Marissa’s killing and the abuse-related death of a 4-year-old Wiscasset girl months earlier prompted intense scrutiny of Maine’s child welfare system as well as how schools, police and social service agencies handle abuse concerns. Reform efforts are ongoing, but critics contend more work is needed.


On Friday, jurors also heard how staff at Fairmount School in Bangor reported concerns about potential abuse to DHHS. Several staff members even paid unannounced visits to the Carrillo household to inquire about Marissa’s absences, but never reported seeing any physical signs of abuse on either Marissa or her mother.

Sharon Carrillo wept in court on Dec. 6, the first day of her murder trial. Her attorneys argue that she gave false confessions out of fear of her abusive husband. Gregory Rec/Staff Photographer

Likewise, neither Joseph nor Roseann Kennedy ever saw any proof of physical abuse on either their daughter or granddaughter during visits with the family. But the pair, who still live in the area of upstate New York where Sharon Carrillo grew up, testified that they were growing increasingly concerned as contact with their daughter and the granddaughter they had helped raise grew increasingly rare and strange.

Roseann Kennedy testified that Sharon Carrillo did not speak her first word until age 4 and that she was diagnosed with “broadbased learning disability with speech delays” as a child. Carrillo “thrived” at the special schools for developmentally disabled children, but struggled to hold down jobs after graduation despite a strong work ethic.

“She’ll do what you say, but it is concrete – no inference, no ability to read between the lines,” Kennedy said.

Joseph Kennedy described his daughter as being so close to Marissa that some people thought they were sisters as they “were constantly laughing, and having fun.”

“They loved each other,” Kennedy said. “Sharon was a loving mother to that little girl. I had never, in the years that the two of them lived at my house, I never saw Sharon once raise her hand to Marissa or raise her voice to that little girl.”


Things changed when Sharon and Julio Carrillo moved to Maine in 2016 with Marissa and had two more children. Over time, the Kennedys’ phone conversations with their daughter and Marissa became less frequent, and when they spoke, it seemed that Julio Carrillo was guiding their responses.

The couple testified they witnessed similar behavior during visits to Maine, where both Sharon Carrillo and Marissa would constantly look to Julio for permission on everyday things. The Kennedys also found it strange that the entire five-person family – Julio, Sharon, Marissa, a toddler and an infant – were sleeping in one bedroom in a four-bedroom condo.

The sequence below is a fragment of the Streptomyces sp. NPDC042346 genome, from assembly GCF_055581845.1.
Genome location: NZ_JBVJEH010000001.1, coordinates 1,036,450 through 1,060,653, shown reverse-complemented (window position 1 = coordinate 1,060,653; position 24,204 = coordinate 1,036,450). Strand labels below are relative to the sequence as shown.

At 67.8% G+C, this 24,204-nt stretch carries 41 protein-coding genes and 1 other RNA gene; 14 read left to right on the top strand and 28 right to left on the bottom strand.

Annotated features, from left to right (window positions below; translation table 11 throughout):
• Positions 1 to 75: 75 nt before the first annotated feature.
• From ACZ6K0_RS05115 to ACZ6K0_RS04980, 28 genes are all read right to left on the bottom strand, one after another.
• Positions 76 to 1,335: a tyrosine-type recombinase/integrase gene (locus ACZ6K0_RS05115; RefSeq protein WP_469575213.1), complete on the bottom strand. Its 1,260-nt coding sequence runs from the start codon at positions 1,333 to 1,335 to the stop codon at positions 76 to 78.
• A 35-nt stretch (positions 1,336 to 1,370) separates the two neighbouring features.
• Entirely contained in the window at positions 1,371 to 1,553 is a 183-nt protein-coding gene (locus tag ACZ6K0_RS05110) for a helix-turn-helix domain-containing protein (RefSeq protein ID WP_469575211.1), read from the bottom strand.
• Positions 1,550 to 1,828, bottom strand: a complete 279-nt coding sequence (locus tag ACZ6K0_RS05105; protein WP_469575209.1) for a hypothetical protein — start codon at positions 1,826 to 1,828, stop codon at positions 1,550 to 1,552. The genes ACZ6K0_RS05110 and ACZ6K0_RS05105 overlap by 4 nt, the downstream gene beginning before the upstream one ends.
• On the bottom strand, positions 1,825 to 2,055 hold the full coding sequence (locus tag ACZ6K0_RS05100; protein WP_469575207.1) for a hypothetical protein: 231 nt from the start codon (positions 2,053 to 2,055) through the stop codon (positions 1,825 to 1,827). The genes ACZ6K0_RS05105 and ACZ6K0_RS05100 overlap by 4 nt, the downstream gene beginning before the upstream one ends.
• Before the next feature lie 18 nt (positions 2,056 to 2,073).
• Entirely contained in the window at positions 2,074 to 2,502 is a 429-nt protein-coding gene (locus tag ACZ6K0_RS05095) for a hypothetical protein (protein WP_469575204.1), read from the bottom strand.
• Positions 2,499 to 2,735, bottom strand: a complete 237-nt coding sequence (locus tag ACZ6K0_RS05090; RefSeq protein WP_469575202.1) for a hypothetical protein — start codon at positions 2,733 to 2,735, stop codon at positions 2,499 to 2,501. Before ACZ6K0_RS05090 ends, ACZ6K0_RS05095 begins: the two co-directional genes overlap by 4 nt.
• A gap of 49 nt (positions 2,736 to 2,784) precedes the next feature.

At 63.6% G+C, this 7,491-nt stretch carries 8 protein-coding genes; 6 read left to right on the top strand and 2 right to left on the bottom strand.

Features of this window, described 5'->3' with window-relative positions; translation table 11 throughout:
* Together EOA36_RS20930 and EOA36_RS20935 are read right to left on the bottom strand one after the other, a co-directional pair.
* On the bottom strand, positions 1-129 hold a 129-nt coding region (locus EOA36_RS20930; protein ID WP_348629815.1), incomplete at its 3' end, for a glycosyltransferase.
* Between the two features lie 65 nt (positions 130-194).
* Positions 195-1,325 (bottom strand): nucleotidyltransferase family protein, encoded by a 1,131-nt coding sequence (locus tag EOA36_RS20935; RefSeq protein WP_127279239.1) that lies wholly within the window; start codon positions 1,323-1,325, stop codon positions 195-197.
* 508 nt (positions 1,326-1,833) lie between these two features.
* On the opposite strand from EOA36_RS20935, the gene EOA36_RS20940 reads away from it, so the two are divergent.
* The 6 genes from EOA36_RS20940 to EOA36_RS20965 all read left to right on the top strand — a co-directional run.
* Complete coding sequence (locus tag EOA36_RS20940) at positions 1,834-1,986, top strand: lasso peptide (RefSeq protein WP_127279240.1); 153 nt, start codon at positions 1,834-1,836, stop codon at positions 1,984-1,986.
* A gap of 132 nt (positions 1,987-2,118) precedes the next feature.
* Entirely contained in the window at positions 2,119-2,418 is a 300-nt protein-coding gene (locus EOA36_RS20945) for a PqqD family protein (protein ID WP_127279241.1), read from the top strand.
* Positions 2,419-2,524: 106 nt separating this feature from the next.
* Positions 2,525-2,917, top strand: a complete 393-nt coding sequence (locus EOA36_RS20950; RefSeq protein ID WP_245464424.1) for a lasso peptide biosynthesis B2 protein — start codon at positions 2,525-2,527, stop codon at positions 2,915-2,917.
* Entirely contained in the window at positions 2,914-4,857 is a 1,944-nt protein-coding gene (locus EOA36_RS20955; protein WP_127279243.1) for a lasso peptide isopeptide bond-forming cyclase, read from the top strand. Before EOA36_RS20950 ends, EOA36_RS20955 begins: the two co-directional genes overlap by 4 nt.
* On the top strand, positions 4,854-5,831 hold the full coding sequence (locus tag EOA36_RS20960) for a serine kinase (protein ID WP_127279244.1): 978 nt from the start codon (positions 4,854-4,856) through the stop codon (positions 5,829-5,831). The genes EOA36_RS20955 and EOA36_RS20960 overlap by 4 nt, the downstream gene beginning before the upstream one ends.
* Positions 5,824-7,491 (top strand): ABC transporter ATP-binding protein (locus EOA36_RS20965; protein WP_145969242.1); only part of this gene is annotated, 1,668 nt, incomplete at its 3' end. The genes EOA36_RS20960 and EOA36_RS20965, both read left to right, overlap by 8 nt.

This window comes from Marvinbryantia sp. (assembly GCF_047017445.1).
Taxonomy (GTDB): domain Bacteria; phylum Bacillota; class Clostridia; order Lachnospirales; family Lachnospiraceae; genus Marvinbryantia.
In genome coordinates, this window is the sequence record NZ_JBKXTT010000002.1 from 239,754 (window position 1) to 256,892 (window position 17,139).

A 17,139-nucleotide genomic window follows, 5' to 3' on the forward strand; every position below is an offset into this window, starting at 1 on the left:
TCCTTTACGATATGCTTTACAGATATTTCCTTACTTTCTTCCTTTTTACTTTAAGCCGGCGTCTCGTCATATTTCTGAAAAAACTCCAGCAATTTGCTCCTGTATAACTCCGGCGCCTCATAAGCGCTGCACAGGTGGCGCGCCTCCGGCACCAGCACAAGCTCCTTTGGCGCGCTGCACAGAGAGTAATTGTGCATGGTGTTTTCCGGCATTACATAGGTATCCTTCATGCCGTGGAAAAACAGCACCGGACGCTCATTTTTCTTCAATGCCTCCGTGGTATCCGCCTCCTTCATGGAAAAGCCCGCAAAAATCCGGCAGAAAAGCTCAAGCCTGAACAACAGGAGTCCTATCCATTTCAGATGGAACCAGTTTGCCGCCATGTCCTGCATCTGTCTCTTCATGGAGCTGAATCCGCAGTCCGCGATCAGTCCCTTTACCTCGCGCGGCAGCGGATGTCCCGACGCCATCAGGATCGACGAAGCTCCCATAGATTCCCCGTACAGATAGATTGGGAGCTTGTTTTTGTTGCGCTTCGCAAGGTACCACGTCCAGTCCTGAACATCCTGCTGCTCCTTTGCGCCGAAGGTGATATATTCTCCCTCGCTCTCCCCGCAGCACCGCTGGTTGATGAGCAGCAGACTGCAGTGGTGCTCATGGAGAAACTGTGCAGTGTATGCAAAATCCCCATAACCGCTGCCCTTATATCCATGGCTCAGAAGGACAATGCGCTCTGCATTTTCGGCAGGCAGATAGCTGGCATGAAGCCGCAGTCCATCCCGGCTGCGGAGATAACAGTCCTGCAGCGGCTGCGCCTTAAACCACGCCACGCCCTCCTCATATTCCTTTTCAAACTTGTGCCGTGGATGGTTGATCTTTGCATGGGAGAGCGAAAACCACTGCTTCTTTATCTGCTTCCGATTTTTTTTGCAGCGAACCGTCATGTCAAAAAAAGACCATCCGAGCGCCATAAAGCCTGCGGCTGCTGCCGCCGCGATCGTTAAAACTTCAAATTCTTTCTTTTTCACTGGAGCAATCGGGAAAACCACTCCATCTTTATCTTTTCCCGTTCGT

“When we did see Sharon in August and October, Sharon was quiet, more withdrawn,” Joseph Kennedy said. “It wasn’t the same old Sharon that we knew and loved. We thought maybe it was the stress of having two infants there at the house.”

Carrillo never told either parent that she or Marissa was being abused by Julio Carrillo, although Roseann Kennedy told prosecutors that “she never would have had an opportunity to tell me” because her husband was always looming.

Earlier this week, defense attorneys said Sharon Carrillo never confessed to anything that the Maine State Police detectives didn’t first tell her about, suggesting that she was simply agreeing with their narrative.

Testifying for the defense, forensic psychologist Dr. Michael O’Connell said Carrillo’s IQ of 70 is in the “borderline range” for intellectual disability and falls below 98 percent of the population. O’Connell, who specializes in false confession analysis, also said Carrillo’s anxiety, depression and post-traumatic stress disorder could further cloud her judgment.

O’Connell said individuals with lower IQs are more vulnerable to being manipulated or giving false confessions, particularly in response to the psychologically “coercive” interrogations often used by police. Compounding those factors, O’Connell said, was Julio Carrillo’s reportedly abusive and controlling relationship with his wife.

After watching the six-plus hours of police interviews, O’Connell determined that the detectives’ use of Julio Carrillo’s confessions while questioning Sharon Carrillo “would have a significant impact” on her.

“My opinion is that she is vulnerable and she was in a coercive situation involving her husband that put her at risk for saying something when she didn’t do it,” O’Connell said.